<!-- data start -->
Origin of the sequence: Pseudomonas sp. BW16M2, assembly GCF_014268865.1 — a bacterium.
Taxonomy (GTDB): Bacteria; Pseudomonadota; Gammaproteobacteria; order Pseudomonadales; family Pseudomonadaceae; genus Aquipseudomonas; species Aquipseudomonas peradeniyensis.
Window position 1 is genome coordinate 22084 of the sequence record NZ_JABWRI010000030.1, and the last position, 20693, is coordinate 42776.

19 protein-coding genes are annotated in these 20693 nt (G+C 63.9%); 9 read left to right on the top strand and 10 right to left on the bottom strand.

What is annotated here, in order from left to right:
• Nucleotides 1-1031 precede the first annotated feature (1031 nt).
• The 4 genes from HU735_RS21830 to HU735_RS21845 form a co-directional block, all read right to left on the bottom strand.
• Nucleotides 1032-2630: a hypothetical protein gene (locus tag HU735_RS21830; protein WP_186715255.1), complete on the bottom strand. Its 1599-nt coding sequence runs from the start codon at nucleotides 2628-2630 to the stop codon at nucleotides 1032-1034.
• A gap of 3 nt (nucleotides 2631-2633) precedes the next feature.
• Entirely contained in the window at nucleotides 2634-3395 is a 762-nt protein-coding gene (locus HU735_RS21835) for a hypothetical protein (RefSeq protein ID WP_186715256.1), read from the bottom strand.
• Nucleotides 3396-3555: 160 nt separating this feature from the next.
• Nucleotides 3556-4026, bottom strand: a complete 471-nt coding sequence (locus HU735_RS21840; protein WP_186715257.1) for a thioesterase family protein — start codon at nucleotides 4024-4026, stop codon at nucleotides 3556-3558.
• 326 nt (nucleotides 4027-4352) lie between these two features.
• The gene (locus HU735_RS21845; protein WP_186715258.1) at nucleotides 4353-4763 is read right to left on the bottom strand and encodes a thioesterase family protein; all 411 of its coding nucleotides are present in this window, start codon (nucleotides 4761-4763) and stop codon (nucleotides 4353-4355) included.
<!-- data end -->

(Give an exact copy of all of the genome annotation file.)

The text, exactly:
Origin of the sequence: Pseudomonas sp. BW16M2, assembly GCF_014268865.1 — a bacterium.
Taxonomy (GTDB): Bacteria; Pseudomonadota; Gammaproteobacteria; order Pseudomonadales; family Pseudomonadaceae; genus Aquipseudomonas; species Aquipseudomonas peradeniyensis.
Window position 1 is genome coordinate 22084 of the sequence record NZ_JABWRI010000030.1, and the last position, 20693, is coordinate 42776.

19 protein-coding genes are annotated in these 20693 nt (G+C 63.9%); 9 read left to right on the top strand and 10 right to left on the bottom strand.

What is annotated here, in order from left to right:
• Nucleotides 1-1031 precede the first annotated feature (1031 nt).
• The 4 genes from HU735_RS21830 to HU735_RS21845 form a co-directional block, all read right to left on the bottom strand.
• Nucleotides 1032-2630: a hypothetical protein gene (locus tag HU735_RS21830; protein WP_186715255.1), complete on the bottom strand. Its 1599-nt coding sequence runs from the start codon at nucleotides 2628-2630 to the stop codon at nucleotides 1032-1034.
• A gap of 3 nt (nucleotides 2631-2633) precedes the next feature.
• Entirely contained in the window at nucleotides 2634-3395 is a 762-nt protein-coding gene (locus HU735_RS21835) for a hypothetical protein (RefSeq protein ID WP_186715256.1), read from the bottom strand.
• Nucleotides 3396-3555: 160 nt separating this feature from the next.
• Nucleotides 3556-4026, bottom strand: a complete 471-nt coding sequence (locus HU735_RS21840; protein WP_186715257.1) for a thioesterase family protein — start codon at nucleotides 4024-4026, stop codon at nucleotides 3556-3558.
• 326 nt (nucleotides 4027-4352) lie between these two features.
• The gene (locus HU735_RS21845; protein WP_186715258.1) at nucleotides 4353-4763 is read right to left on the bottom strand and encodes a thioesterase family protein; all 411 of its coding nucleotides are present in this window, start codon (nucleotides 4761-4763) and stop codon (nucleotides 4353-4355) included.